By Julie Thibodeaux 

We found some cheap deals this week that’ll motivate you to leave the comfort of your AC to get outdoors and explore nature. You might even be lured to venture out on a Sunday after dark to view the night sky.



Experience the great outdoors this summer by taking a stroll through the Trinity River Audubon Center in Dallas when it lowers its admission to $1 during July and August.

The park features 5 miles of trails through wetlands, forest and prairie on the edge of the Great Trinity Forest.The site also offers great birding opportunities with the 60 resident bird species.

In addition, you can tour the 21,000-square-foot LEED-certified visitors center, which features educational exhibits and a nature store. Bring a lunch for the picnic area. Details 


On July 4, the city of Dallas will be hosting Fair Park Fourth, a free celebration with live music and fireworks at the Cotton Bowl. Neighboring Texas Discovery Gardens will join in the fun by staying open until 7 p.m.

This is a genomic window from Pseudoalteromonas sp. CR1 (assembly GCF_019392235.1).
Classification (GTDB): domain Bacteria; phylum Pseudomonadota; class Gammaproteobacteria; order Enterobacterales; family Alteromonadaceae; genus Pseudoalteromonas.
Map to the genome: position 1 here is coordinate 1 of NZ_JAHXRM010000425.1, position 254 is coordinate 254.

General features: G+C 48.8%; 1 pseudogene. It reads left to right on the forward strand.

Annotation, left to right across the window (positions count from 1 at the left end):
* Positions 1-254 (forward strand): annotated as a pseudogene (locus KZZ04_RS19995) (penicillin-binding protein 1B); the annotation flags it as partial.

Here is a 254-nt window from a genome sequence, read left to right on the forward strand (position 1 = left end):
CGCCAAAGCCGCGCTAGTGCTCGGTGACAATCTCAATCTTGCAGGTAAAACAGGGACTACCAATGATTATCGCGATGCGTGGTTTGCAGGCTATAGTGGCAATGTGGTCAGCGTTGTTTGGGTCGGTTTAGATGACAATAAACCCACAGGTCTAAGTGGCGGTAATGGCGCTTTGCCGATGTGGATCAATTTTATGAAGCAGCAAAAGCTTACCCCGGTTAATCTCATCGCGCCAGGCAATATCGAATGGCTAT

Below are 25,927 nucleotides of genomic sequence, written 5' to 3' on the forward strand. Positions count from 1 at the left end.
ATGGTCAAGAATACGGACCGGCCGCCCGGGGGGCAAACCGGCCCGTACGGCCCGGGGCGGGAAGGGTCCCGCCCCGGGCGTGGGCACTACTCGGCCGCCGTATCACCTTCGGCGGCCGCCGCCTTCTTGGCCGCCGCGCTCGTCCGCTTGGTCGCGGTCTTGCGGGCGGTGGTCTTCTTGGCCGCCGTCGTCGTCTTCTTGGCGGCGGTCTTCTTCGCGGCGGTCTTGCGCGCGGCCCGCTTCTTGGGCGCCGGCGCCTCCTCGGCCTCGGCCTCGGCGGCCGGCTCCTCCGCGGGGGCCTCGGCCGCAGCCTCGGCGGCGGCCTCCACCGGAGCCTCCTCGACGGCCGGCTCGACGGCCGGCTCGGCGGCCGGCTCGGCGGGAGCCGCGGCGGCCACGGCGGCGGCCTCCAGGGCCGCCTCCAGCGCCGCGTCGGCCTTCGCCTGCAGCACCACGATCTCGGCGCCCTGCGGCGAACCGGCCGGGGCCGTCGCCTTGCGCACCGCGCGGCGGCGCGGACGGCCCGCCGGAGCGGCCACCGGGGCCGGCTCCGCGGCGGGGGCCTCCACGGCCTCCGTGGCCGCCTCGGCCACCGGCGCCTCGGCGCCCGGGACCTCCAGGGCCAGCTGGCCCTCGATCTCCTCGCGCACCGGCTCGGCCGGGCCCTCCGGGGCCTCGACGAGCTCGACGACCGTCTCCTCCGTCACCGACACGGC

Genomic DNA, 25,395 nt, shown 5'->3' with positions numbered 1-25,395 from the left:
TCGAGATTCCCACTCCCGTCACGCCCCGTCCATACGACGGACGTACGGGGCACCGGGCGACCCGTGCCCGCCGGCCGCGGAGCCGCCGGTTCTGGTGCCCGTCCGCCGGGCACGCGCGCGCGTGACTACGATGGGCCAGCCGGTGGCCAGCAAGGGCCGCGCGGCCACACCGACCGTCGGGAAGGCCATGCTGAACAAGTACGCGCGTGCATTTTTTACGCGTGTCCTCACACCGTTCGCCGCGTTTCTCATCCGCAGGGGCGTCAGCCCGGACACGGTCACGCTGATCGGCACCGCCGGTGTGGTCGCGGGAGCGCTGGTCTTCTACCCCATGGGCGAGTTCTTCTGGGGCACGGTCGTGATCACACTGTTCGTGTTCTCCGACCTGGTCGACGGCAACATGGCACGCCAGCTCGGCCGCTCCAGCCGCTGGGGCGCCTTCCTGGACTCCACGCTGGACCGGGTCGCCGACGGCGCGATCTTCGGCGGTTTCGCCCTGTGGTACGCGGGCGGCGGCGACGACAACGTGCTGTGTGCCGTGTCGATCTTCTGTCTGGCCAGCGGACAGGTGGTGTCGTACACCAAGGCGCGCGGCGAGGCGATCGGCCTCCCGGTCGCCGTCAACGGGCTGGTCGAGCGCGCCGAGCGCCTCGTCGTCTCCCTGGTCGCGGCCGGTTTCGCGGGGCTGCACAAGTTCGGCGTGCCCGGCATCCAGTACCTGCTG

Before the festivities, tour the butterfly house and the first public garden in Texas to be certified 100 percent organic for a special $1 admissionDetails.




Take a cure for your insomnia and learn something about the stars when Connemara Conservancy hosts its monthly Astronomy Night Walk on Sunday, July 7, from 9-11 p.m. in Allen. According to master naturalist Clyde Camp who leads the tours, he’ll be pointing out constellations and offering star lore on the hike. But most important he said, visitors will get to see the meadow from a whole new perspective.

“You’re not using your eyes so much as your ears,” he said, adding that hikers may hear owls, frogs and the occasional scavenging armadillo. “It’s very peaceful.”

Bring a flashlight and binoculars or spotting scope if you have one. But leave the flip-flops at home -- closed toed shoes or boots are a must. And beware, the 1.5-mile hike in the dark is not recommended for young children. Free. Details.

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Julie Thibodeaux covers environmental issues, green topics and sustainable living for Green Source DFW. Previously, she worked as an editor and writer at the Fort Worth Star-Telegram. Send your green bulletin items to Follow us on Facebook and Pinterest.